Power-generating solar wings to be unfurled today
BY WILLIAM HARWOOD
STORY WRITTEN FOR CBS NEWS "SPACE PLACE" & USED WITH PERMISSION
Posted: March 20, 2009
The Discovery astronauts and their three space station counterparts plan to carefully extend a newly attached set of solar arrays today in a critical operation that will complete the station's U.S. power system after eight years of construction. The starboard 6, or S6, solar array truss segment, the station's fourth and final set of power panels, was attached during a spacewalk Thursday, plugged in, activated and prepped for array extension. Its arrays will stretch 240 feet from tip to tip when fully extended, doubling the power available for science from 15 kilowatts to 30 kilowatts.
"We're looking forward to a wonderful day in space highlighted by the deployment of the S6 solar array wings, which really is going to bring the station to full power," astronaut John Phillips said to mission control after crew wakeup. "It's going to be a full-up effort from the ground and the crew on orbit and we're really looking forward to working with you."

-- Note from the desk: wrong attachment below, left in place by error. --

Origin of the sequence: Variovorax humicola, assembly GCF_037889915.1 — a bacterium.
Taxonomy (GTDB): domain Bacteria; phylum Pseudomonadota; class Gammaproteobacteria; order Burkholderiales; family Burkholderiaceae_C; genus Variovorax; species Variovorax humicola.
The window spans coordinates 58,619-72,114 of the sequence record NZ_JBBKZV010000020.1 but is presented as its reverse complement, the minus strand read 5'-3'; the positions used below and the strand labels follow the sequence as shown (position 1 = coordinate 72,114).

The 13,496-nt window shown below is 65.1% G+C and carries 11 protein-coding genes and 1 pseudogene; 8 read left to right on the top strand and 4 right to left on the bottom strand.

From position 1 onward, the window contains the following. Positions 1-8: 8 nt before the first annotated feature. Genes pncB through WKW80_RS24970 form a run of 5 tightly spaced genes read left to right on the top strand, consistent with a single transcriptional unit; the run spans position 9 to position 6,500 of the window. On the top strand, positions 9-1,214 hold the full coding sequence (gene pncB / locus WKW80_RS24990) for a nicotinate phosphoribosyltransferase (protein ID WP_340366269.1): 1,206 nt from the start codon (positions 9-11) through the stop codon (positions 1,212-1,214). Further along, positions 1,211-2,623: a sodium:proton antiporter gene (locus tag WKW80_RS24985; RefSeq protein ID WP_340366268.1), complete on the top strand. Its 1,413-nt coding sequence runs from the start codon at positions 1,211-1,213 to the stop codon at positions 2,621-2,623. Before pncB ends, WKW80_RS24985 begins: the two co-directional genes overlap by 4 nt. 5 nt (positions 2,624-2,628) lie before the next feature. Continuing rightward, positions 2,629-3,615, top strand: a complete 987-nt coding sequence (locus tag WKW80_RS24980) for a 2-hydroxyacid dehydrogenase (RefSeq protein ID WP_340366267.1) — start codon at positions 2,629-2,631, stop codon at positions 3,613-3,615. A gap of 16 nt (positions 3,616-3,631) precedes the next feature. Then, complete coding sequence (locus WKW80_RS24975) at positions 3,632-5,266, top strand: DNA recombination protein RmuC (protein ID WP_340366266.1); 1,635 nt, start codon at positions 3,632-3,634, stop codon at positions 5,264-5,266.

Along with extending the S6 solar arrays, the astronauts also plan to install a new urine distillation assembly centrifuge in the station's water recycling system, replacing a DA that failed shortly after installation late last year. Getting the water recycling system up and running is critical to long-term station operations and plans to support a full-time crew of six. The new unit will be installed late today, starting around 5:30 p.m., with testing and activation on tap this weekend.